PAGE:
Nobody's really sure why we humans have an appendix, and some biology textbooks still refer to the pinkie-size organ, located near the juncture of the large and small intestine, as a "vestigial organ."
But lately, researchers have been closing in on the function of the appendix: William Parker, an immunologist at Duke University Medical Center in Durham, N.C., has suggested the organ functions as a critical "safe house" for gut bacteria.
According to the safe-house hypothesis, during times of infection when dangerous microbes overrun the intestinal tract, the appendix releases beneficial gut bacteria after the immune system has eliminated the invading microbes.
The possible need for an appendix is gaining additional support among medical researchers, and the evidence is coming from evolutionary biology.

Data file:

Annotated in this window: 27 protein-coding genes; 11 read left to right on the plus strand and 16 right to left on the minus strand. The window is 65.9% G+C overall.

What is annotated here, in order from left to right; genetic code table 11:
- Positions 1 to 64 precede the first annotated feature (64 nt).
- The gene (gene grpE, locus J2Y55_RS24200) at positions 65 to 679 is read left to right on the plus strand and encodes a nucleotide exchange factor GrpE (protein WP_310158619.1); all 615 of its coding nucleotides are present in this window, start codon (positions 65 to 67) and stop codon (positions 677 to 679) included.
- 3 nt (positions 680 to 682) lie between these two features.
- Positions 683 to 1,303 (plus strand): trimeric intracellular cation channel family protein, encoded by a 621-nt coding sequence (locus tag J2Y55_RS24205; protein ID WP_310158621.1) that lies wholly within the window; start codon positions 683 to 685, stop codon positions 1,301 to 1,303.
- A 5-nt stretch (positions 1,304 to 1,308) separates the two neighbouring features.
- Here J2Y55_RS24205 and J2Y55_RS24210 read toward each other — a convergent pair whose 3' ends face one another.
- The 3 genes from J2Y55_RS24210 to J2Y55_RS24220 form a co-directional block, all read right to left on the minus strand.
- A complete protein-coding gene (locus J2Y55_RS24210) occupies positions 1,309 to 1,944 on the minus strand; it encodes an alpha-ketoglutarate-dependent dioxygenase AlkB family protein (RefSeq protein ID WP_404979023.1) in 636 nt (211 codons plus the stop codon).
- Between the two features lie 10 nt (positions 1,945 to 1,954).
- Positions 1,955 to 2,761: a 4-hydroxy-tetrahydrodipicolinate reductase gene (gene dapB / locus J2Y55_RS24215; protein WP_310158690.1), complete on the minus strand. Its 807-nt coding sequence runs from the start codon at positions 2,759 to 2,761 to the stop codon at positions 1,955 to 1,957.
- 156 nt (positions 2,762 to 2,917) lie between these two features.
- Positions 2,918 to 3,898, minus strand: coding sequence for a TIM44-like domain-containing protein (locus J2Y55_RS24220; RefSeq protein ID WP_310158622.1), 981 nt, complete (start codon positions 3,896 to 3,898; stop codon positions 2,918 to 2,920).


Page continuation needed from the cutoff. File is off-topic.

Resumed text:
A team of researchers, including Parker and Heather F. Smith, an evolutionary biologist at Midwestern University in Glendale, Ariz., have found that an organ like an appendix has independently evolved at least 32 different times in different mammals across the evolutionary tree.
Their report, published in the latest issue of Comptes Rendus Palevol, strongly suggests that the once-dismissed appendix does in fact play an important role in mammalian health.
Though the scientific community is still unsure of the exact nature and function of the appendix, many agree that this research is an important step toward understanding the still-mysterious organ.
"I salute the authors for creating an extraordinary database," Randolph Nesse, an evolutionary biologist at the University of Michigan, Ann Arbor, told Science. "The conclusion that the appendix has appeared 32 times is amazing."
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